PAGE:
The Motion Picture Association of America (MPAA), the trade group for the US movie industry, said Tuesday it has settled lawsuits with 321 Studios, a now defunct company which once made software which allowed consumers to make back up copies of DVDs and video games.
Earlier this month, 321 Studios ceased doing business as a result of pressure from several lawsuits, including many by the movie studios and video game manufacturers.
The MPAA said in a statement that terms of the agreement included the founders of 321 Studios making “a substantial financial payment” to the studios in addition to an agreement to discontinue selling its software, which the MPAA said infringes on the films’ copyright.
Outgoing MPAA president Jack Valenti commented on the settlement, proclaiming, “321 Studios built its business on the flawed premise that it could profit from violating the motion picture studios’ copyrights. The courts have been amply clear — there is no leniency for violating federal copyright laws.”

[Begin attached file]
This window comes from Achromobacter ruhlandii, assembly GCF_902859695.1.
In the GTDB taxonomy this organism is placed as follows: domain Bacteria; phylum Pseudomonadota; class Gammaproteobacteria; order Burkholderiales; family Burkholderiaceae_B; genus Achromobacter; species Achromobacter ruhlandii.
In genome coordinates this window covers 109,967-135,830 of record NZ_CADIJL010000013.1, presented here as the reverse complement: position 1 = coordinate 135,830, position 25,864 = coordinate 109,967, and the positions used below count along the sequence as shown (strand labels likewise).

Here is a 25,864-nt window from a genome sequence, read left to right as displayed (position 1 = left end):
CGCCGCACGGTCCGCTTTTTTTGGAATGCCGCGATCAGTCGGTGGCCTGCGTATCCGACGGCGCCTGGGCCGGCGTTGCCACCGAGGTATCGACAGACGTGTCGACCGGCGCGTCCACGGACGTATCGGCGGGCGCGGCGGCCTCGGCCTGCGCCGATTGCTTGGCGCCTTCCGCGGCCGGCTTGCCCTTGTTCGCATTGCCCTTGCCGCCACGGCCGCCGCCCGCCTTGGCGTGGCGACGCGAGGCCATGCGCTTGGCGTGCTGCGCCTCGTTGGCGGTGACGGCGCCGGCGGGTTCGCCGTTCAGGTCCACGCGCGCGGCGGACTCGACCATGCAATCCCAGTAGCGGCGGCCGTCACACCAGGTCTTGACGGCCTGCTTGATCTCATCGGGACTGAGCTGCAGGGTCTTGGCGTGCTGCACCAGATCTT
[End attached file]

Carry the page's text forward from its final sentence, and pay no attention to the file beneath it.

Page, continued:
The MPAA also said that proceeds from the settlement would be used to aid the industry’s continuing battle against software piracy.
Two weeks ago, a federal judge granted a preliminary injunction, sought by three major video game publishers, to block the sale of 321’s “Games X Copy” program.
The disputes began in early 2002, when 321 Studios sued the studios, seeking a ruling that its DVD-copying software was legal.
The MPAA later counter-sued 321 Studios. Yesterday’s settlement brings to a close cases in Great Britain, California, New York.